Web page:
How smart are smart people?
In 1726, an English serving-maid named Mary Toft claimed to have given birth to… rabbits. (http://www.skepdic.com/toft.html ) She had the local doctor deliver the rabbits. He was so convinced by what he saw, he summoned King George’s own personal physician, who was also convinced. Just to put the capper on it, the royal astronomer–don’t ask!–was also called in; and he, too, was convinced that Mary had given birth to 17 (count ’em!) bunny rabbits.
Too bad nobody called in a farmer or a game warden. But they’re not scientists.
According to the settled science of those days, “maternal impressions”–that is, what a pregnant woman sees or hears, thinks or dreams about, during pregnancy would mightily influence the characteristics of her baby. Hear a loud noise, and the baby’s born deaf. Eat too much fatty food, and the baby grows up to be obese. Mary told the doctors she was obsessed with rabbits, thought about ’em and dreamed about ’em all the time. Good enough!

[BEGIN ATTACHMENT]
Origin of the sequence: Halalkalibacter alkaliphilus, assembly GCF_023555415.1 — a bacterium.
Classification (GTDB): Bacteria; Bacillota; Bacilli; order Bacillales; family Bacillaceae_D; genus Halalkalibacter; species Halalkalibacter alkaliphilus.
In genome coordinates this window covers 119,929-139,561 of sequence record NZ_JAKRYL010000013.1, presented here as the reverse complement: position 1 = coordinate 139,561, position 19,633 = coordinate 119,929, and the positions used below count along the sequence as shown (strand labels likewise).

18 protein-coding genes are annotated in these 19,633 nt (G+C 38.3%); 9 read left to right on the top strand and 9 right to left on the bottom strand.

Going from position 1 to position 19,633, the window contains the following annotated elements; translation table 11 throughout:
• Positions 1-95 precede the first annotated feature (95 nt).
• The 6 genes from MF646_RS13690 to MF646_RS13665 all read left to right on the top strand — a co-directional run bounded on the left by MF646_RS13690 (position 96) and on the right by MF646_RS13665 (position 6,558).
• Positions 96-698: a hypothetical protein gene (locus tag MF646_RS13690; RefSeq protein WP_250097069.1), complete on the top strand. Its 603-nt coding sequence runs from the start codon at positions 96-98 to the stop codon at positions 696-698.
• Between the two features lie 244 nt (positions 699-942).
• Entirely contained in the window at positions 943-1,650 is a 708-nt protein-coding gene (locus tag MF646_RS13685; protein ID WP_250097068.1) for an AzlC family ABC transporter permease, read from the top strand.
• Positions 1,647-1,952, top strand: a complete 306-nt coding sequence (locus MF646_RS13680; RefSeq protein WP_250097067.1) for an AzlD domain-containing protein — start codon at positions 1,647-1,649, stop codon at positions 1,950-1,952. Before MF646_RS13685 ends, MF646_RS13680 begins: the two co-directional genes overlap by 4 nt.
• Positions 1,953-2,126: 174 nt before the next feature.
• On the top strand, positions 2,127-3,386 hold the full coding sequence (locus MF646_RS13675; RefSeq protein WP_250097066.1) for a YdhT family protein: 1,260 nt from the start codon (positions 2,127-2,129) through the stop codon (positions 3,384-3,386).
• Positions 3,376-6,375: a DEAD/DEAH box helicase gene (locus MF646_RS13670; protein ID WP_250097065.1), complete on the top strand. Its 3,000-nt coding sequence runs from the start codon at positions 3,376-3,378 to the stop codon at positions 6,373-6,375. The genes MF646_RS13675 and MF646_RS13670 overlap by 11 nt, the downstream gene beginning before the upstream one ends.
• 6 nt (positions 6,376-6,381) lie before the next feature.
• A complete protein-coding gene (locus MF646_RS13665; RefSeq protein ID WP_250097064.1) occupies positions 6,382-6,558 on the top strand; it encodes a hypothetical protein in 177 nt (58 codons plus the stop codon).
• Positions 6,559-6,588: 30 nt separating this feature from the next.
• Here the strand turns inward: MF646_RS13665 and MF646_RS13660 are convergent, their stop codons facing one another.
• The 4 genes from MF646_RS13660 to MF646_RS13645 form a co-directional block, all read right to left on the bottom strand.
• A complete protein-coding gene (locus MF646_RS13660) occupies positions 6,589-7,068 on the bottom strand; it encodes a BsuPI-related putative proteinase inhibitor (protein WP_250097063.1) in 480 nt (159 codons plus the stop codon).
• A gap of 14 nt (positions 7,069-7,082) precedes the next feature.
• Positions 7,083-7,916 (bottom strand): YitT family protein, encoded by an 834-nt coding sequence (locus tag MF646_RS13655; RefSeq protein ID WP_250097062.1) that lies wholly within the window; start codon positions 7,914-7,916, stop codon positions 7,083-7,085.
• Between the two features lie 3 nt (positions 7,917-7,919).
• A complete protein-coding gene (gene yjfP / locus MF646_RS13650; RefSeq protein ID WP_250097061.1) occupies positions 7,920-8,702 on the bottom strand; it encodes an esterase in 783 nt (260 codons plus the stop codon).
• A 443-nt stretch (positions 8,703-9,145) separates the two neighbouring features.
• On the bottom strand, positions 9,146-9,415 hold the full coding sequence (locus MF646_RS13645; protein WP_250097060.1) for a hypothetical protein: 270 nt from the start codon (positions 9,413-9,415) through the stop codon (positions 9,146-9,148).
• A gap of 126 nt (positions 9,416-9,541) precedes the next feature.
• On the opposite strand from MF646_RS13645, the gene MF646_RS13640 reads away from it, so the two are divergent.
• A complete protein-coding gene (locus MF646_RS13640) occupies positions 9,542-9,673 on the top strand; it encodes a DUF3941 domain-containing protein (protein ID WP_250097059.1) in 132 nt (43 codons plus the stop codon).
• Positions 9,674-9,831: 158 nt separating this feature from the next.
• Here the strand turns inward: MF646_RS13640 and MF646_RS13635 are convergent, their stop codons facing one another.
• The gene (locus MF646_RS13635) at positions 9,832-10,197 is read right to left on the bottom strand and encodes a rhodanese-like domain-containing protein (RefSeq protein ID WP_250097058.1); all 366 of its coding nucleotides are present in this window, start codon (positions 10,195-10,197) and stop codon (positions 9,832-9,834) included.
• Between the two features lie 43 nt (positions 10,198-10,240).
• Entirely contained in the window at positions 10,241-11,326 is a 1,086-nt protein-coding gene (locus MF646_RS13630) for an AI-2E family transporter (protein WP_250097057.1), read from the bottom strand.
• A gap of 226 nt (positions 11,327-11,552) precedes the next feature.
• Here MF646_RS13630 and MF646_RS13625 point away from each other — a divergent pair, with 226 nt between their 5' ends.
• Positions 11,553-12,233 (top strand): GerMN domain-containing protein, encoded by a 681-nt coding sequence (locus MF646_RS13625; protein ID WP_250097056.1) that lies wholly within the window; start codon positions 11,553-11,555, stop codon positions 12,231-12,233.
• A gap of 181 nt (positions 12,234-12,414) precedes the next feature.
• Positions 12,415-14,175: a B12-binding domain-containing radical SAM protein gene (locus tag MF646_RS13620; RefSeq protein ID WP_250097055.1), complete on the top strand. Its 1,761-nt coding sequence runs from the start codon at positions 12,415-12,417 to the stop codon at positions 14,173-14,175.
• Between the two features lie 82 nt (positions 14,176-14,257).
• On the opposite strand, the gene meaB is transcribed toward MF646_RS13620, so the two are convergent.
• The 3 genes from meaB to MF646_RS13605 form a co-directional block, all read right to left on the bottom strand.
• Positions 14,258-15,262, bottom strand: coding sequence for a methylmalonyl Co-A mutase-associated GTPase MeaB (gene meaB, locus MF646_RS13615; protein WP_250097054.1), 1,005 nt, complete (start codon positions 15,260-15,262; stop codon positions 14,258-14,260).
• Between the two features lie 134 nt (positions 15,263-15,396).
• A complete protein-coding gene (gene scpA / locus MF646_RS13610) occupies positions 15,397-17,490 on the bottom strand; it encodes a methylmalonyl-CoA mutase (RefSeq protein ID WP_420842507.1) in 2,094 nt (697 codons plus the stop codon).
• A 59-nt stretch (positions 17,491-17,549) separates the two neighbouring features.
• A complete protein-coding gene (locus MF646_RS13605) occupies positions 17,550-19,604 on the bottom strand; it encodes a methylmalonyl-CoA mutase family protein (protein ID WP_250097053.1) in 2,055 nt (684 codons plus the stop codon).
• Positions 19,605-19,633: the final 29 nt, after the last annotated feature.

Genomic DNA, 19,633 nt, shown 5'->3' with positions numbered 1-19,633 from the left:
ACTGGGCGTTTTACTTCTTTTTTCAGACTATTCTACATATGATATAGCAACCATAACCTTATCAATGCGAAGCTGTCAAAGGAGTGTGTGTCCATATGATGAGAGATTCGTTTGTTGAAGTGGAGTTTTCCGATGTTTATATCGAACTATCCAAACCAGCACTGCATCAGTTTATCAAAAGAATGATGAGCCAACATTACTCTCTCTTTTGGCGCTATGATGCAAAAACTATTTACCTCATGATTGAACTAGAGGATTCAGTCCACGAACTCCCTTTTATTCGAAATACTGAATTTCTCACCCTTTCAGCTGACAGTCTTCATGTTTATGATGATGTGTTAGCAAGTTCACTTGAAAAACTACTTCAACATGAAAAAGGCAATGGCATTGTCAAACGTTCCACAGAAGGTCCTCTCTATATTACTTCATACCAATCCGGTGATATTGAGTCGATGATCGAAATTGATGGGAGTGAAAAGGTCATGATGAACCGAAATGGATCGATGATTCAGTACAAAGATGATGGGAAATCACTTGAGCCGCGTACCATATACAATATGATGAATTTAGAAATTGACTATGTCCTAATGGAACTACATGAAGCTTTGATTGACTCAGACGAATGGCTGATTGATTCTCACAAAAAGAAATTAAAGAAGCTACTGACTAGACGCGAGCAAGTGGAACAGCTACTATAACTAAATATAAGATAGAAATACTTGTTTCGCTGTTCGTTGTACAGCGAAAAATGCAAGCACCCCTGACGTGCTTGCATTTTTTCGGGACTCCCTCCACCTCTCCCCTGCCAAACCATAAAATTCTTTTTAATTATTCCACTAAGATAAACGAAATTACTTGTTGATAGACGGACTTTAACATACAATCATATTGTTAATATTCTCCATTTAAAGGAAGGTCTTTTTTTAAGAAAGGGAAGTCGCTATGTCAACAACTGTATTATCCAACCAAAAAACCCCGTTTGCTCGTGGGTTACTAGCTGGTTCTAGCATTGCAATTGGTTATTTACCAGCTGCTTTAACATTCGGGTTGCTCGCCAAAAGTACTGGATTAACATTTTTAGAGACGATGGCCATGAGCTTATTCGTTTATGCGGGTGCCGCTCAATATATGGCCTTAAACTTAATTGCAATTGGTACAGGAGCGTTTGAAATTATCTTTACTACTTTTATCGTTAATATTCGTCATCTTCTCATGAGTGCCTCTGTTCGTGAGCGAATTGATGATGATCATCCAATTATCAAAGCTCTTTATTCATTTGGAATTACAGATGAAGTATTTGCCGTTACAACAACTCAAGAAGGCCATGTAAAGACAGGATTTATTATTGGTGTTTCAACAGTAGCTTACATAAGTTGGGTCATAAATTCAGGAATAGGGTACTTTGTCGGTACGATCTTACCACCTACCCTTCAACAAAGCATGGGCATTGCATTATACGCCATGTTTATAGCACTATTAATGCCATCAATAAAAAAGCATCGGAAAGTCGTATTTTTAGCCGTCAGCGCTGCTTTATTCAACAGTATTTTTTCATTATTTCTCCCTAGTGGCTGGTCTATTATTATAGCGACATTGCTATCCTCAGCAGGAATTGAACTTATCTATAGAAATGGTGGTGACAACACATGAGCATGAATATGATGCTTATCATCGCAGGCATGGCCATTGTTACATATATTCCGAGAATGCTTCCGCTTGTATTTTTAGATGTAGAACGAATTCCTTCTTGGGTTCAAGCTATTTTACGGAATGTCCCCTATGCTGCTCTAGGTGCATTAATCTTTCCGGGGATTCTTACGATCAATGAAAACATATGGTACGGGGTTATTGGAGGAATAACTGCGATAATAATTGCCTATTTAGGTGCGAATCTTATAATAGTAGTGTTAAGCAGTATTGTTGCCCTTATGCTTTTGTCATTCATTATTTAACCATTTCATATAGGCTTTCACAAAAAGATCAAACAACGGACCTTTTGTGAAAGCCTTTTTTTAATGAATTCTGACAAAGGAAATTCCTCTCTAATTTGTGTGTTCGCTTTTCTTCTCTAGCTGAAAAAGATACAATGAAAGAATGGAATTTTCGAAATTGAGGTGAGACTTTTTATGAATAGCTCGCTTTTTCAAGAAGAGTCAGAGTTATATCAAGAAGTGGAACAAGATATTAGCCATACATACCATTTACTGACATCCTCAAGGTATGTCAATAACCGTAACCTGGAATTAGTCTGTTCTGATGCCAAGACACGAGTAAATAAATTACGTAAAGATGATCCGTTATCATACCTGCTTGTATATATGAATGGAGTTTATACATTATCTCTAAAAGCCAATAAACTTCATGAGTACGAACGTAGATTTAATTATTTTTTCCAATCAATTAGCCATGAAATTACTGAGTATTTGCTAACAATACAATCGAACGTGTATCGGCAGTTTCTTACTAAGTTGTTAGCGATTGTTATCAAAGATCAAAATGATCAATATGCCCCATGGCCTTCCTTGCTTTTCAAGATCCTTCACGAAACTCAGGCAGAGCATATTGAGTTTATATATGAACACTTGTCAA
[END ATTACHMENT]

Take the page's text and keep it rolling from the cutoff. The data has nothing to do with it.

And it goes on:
When it was finally discovered that Mary had successfully pulled a hoax, there was a spot of trouble over it and she went to jail for four months. It is not recorded that any doctors or astronomers were fired for believing her. They were men of science, after all. And science is always right about everything, until next week’s science comes along and proves it wrong.
Sometimes smart people ain’t as smart as they’re cracked up to be.
But anyone who reads the Bible knows that. And anyone who sort of pays attention to reality.